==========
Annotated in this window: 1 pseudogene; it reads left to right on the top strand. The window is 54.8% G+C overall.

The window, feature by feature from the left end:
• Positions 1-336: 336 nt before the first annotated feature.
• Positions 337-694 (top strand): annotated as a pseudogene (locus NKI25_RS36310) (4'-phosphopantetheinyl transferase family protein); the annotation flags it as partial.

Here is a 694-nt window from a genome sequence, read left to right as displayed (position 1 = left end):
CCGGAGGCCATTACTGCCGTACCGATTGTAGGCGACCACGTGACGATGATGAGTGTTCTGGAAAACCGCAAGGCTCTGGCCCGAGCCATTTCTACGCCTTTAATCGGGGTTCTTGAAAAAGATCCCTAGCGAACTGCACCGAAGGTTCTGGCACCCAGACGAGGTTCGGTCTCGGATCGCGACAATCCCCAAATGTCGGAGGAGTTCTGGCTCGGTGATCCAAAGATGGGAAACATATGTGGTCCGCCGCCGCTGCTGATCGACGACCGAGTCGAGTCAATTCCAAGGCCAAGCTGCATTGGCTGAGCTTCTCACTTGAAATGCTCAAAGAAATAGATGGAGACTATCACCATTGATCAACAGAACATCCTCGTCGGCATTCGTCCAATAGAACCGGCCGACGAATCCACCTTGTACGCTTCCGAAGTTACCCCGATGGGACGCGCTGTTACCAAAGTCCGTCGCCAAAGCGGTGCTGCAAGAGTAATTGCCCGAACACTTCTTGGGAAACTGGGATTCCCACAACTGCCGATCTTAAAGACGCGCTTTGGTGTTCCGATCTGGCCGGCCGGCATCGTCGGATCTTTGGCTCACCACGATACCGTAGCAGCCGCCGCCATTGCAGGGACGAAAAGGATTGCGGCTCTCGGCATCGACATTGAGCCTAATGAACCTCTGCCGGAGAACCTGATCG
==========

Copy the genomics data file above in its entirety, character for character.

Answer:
Annotated in this window: 1 pseudogene; it reads left to right on the top strand. The window is 54.8% G+C overall.

The window, feature by feature from the left end:
• Positions 1-336: 336 nt before the first annotated feature.
• Positions 337-694 (top strand): annotated as a pseudogene (locus NKI25_RS36310) (4'-phosphopantetheinyl transferase family protein); the annotation flags it as partial.

Here is a 694-nt window from a genome sequence, read left to right as displayed (position 1 = left end):
CCGGAGGCCATTACTGCCGTACCGATTGTAGGCGACCACGTGACGATGATGAGTGTTCTGGAAAACCGCAAGGCTCTGGCCCGAGCCATTTCTACGCCTTTAATCGGGGTTCTTGAAAAAGATCCCTAGCGAACTGCACCGAAGGTTCTGGCACCCAGACGAGGTTCGGTCTCGGATCGCGACAATCCCCAAATGTCGGAGGAGTTCTGGCTCGGTGATCCAAAGATGGGAAACATATGTGGTCCGCCGCCGCTGCTGATCGACGACCGAGTCGAGTCAATTCCAAGGCCAAGCTGCATTGGCTGAGCTTCTCACTTGAAATGCTCAAAGAAATAGATGGAGACTATCACCATTGATCAACAGAACATCCTCGTCGGCATTCGTCCAATAGAACCGGCCGACGAATCCACCTTGTACGCTTCCGAAGTTACCCCGATGGGACGCGCTGTTACCAAAGTCCGTCGCCAAAGCGGTGCTGCAAGAGTAATTGCCCGAACACTTCTTGGGAAACTGGGATTCCCACAACTGCCGATCTTAAAGACGCGCTTTGGTGTTCCGATCTGGCCGGCCGGCATCGTCGGATCTTTGGCTCACCACGATACCGTAGCAGCCGCCGCCATTGCAGGGACGAAAAGGATTGCGGCTCTCGGCATCGACATTGAGCCTAATGAACCTCTGCCGGAGAACCTGATCG